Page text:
By Dean Yeong on May 9, 2016
I was overweight since the age of 8, for a long 10-years. I never thought I would be able to lose weight after a few years of living as a lonely unattractive kid. I never believe I can turn my health around from almost obese to a healthy figure among my friends and peers.
At the age of 14, I decided to change this. I decided to start doing something about it. I started with doing sit-ups (because that’s all I knew) – 100 of them every single day.
Yea, many argue that sit-ups don’t work, but I’m not writing about how to lose weight here. During the stage of overweight (nearly obese), any movement works. It’s far better than doing nothing at all.
Then, I started playing basketball with my neighbors. And then, started hitting the gym (without any exercise knowledge). Slowly, I started to learn about proper weightlifting techniques and healthy diet. By the time, I was no longer overweight.
Now, I move from powerlifting training to gymnastics movements to explore my physical body in a different way. Those are years of journey from overweight to the present.
When I was sharing my story with my friends who wanted to lose weight, they got inspired and quickly started their new transformational plan. But never really able stick to the new lifestyle after some time of trying.
I believe most of us experience this; I do too, in other areas of my life. We all wanted to achieve something so bad, but yet it seems impossible to fully embrace the change required into our lifestyle.
Most habits that matter to our goals and success never tend to stick around, not long enough for us to see any result.
From my experience of the weight loss journey, there are many complex thoughts happened in my head. I made plans and failed to stick with them. Then I made plans again, and again. Slowly, I learned about exercise, diet, health and fitness.
And slowly, I have a better understanding of my own body, my abilities, and capabilities to perform. Rather making the thought process complicated, I decide to simplify all of them into one the most important part of the whole journey for you:
I define myself as a fit healthy man, and then only I decide what to do.
In order to achieve any results, we first need to decide to do so. But decide to do something doesn’t always do the magic. Often time, we don’t do what we plan to do.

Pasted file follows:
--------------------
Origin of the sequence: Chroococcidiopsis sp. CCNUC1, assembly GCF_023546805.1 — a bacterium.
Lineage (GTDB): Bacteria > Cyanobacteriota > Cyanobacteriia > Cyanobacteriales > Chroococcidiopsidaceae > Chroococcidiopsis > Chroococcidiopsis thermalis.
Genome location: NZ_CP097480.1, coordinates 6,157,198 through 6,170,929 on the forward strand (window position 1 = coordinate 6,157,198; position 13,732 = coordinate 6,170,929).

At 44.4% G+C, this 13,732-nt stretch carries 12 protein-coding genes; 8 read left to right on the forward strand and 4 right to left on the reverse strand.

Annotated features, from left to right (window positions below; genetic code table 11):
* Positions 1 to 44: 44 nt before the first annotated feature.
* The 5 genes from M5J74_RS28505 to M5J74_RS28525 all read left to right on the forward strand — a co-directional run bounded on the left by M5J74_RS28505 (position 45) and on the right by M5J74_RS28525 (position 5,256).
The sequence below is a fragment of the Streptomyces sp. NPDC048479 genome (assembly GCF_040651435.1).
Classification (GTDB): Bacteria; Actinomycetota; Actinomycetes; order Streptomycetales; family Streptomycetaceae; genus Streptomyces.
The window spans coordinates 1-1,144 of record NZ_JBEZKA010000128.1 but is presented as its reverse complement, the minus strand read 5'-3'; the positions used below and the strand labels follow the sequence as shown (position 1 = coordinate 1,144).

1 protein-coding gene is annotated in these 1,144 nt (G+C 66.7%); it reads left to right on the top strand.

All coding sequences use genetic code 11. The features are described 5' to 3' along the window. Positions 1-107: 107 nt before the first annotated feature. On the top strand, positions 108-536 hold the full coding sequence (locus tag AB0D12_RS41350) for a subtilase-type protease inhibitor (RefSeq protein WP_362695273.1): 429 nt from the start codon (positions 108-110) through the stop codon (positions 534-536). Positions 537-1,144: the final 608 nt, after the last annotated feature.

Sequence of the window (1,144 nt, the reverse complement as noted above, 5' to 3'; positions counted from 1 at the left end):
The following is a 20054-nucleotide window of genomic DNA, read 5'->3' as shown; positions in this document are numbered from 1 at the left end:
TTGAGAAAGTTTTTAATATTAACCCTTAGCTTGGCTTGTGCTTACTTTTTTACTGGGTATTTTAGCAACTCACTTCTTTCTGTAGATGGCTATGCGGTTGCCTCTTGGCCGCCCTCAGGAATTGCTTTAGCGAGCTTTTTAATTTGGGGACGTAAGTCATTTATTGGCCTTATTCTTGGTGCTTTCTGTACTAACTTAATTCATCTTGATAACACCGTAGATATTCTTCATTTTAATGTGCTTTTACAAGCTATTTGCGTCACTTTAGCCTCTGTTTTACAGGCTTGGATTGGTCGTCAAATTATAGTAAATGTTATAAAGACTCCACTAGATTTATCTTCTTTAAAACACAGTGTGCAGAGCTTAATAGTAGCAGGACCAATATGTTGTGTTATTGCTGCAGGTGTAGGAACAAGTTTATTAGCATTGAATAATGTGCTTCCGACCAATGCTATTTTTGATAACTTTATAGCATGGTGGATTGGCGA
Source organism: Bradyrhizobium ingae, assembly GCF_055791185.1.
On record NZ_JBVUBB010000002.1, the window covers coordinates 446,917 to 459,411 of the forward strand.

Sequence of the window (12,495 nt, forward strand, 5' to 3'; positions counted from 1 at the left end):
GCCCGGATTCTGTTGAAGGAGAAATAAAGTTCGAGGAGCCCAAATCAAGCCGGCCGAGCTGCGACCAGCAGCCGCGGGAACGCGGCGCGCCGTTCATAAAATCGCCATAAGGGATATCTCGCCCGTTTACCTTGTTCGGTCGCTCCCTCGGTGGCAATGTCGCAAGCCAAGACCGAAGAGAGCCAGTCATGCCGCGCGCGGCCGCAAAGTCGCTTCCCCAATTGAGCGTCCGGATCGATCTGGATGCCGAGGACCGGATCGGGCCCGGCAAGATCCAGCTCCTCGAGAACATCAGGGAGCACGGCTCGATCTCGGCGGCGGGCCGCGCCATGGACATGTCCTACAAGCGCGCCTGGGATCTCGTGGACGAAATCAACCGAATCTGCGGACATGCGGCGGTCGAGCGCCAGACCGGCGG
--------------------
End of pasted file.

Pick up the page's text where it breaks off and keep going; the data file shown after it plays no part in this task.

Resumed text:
To go into a deeper level, rather than deciding what to do, decide who you are. Define and design your identity from your inner-self but not from the external results, because our appearance and result are the end product of our identity.
Want to get into the best shape of your life? Then define your identity as a person who workout regularly, practice healthy balanced diet, and decide to stick with that.
Want to do better financially? Then decide to become a person with financial intelligence, who budget expenses in a regular basis and never make emotional purchases.
Want to become a better parent? Then allocate a good amount of time for your children, learn how to communicate with kids and manage your temper the right way because that’s what a good parent do.
Want to have a better relationship? Then let’s become a person who focuses on giving rather than receiving, spend the time to understand each other’s rules and always seek ways to surprise your spouse.
Want to improve your skills (in sport, writing, design, or even entrepreneurship)? Then understand what professionals in your industry do, find a role model and tune your identity to do what they do that is practical for you in the current time.
These are not the best reason to do so yet.
By defining the right identity for yourself, you’re not acting based on the results. Which means your behaviors and actions are much more consistent without affecting by external factors that vary the results.
You will be able to gain a better clarity of your purpose, your thoughts, your behavior and your actions. Lock your sight on the long-term results and never falls into the traps of illusional success and tiny setbacks.
Now, you may be questioning this.
Let’s take a look on your strengths rather than your weaknesses. Think of one of your strengths now. It can be anything: good at teaching? Dealing with customers? Or making new friends?
Now if I ask you why you’re good at those, or how could you do that, you might not even have an answer for that. It simply planted so deep in the back of your head that you’re never bad at those.
That’s the power of identity; it leads to your actions and behaviors, so your appearance and final results.